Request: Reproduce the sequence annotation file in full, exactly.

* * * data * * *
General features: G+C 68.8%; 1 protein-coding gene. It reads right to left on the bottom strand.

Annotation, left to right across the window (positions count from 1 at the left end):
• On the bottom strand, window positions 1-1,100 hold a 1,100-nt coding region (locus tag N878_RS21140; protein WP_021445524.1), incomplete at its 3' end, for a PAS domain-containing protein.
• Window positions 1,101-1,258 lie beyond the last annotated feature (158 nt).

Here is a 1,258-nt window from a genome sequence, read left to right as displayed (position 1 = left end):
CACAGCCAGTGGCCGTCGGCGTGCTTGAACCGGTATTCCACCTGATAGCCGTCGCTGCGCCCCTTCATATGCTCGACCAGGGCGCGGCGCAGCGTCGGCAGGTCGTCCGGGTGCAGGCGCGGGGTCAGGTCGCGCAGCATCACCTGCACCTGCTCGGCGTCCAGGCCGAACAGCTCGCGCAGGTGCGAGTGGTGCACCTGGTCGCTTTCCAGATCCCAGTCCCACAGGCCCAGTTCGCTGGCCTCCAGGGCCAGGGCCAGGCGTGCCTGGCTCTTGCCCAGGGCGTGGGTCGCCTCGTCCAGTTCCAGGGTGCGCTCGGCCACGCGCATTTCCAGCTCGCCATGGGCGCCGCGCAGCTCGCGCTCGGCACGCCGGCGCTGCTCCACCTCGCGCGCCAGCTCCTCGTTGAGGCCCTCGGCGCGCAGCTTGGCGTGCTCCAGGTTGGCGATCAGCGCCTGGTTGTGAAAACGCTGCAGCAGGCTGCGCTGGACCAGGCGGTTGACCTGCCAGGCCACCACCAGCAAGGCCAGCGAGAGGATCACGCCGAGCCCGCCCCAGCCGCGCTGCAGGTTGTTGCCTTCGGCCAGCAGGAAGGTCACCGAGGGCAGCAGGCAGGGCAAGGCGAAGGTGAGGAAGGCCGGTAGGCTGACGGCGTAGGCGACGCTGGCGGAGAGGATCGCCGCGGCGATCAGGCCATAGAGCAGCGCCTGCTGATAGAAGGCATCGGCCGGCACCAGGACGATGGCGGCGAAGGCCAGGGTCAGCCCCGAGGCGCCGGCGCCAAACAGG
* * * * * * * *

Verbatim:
General features: G+C 68.8%; 1 protein-coding gene. It reads right to left on the bottom strand.

Annotation, left to right across the window (positions count from 1 at the left end):
• On the bottom strand, window positions 1-1,100 hold a 1,100-nt coding region (locus tag N878_RS21140; protein WP_021445524.1), incomplete at its 3' end, for a PAS domain-containing protein.
• Window positions 1,101-1,258 lie beyond the last annotated feature (158 nt).

Here is a 1,258-nt window from a genome sequence, read left to right as displayed (position 1 = left end):
CACAGCCAGTGGCCGTCGGCGTGCTTGAACCGGTATTCCACCTGATAGCCGTCGCTGCGCCCCTTCATATGCTCGACCAGGGCGCGGCGCAGCGTCGGCAGGTCGTCCGGGTGCAGGCGCGGGGTCAGGTCGCGCAGCATCACCTGCACCTGCTCGGCGTCCAGGCCGAACAGCTCGCGCAGGTGCGAGTGGTGCACCTGGTCGCTTTCCAGATCCCAGTCCCACAGGCCCAGTTCGCTGGCCTCCAGGGCCAGGGCCAGGCGTGCCTGGCTCTTGCCCAGGGCGTGGGTCGCCTCGTCCAGTTCCAGGGTGCGCTCGGCCACGCGCATTTCCAGCTCGCCATGGGCGCCGCGCAGCTCGCGCTCGGCACGCCGGCGCTGCTCCACCTCGCGCGCCAGCTCCTCGTTGAGGCCCTCGGCGCGCAGCTTGGCGTGCTCCAGGTTGGCGATCAGCGCCTGGTTGTGAAAACGCTGCAGCAGGCTGCGCTGGACCAGGCGGTTGACCTGCCAGGCCACCACCAGCAAGGCCAGCGAGAGGATCACGCCGAGCCCGCCCCAGCCGCGCTGCAGGTTGTTGCCTTCGGCCAGCAGGAAGGTCACCGAGGGCAGCAGGCAGGGCAAGGCGAAGGTGAGGAAGGCCGGTAGGCTGACGGCGTAGGCGACGCTGGCGGAGAGGATCGCCGCGGCGATCAGGCCATAGAGCAGCGCCTGCTGATAGAAGGCATCGGCCGGCACCAGGACGATGGCGGCGAAGGCCAGGGTCAGCCCCGAGGCGCCGGCGCCAAACAGG